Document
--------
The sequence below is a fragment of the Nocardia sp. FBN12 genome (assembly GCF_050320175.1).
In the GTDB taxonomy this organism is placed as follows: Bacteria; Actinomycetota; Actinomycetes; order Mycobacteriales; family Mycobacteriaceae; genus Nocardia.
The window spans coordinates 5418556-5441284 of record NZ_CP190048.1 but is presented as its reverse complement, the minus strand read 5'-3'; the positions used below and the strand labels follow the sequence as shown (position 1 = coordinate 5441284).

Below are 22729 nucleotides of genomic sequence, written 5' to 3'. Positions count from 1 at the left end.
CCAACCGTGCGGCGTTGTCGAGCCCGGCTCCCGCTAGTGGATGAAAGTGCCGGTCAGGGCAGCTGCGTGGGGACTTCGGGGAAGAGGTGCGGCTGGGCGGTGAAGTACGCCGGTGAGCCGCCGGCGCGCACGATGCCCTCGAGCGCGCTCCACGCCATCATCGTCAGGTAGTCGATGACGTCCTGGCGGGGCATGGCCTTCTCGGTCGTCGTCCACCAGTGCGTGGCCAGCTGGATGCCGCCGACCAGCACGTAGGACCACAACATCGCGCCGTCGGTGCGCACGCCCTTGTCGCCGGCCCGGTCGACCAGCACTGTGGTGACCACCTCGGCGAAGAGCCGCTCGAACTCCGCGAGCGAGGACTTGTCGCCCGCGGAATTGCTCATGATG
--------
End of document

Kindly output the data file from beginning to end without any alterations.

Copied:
The sequence below is a fragment of the Nocardia sp. FBN12 genome (assembly GCF_050320175.1).
In the GTDB taxonomy this organism is placed as follows: Bacteria; Actinomycetota; Actinomycetes; order Mycobacteriales; family Mycobacteriaceae; genus Nocardia.
The window spans coordinates 5418556-5441284 of record NZ_CP190048.1 but is presented as its reverse complement, the minus strand read 5'-3'; the positions used below and the strand labels follow the sequence as shown (position 1 = coordinate 5441284).

Below are 22729 nucleotides of genomic sequence, written 5' to 3'. Positions count from 1 at the left end.
CCAACCGTGCGGCGTTGTCGAGCCCGGCTCCCGCTAGTGGATGAAAGTGCCGGTCAGGGCAGCTGCGTGGGGACTTCGGGGAAGAGGTGCGGCTGGGCGGTGAAGTACGCCGGTGAGCCGCCGGCGCGCACGATGCCCTCGAGCGCGCTCCACGCCATCATCGTCAGGTAGTCGATGACGTCCTGGCGGGGCATGGCCTTCTCGGTCGTCGTCCACCAGTGCGTGGCCAGCTGGATGCCGCCGACCAGCACGTAGGACCACAACATCGCGCCGTCGGTGCGCACGCCCTTGTCGCCGGCCCGGTCGACCAGCACTGTGGTGACCACCTCGGCGAAGAGCCGCTCGAACTCCGCGAGCGAGGACTTGTCGCCCGCGGAATTGCTCATGATG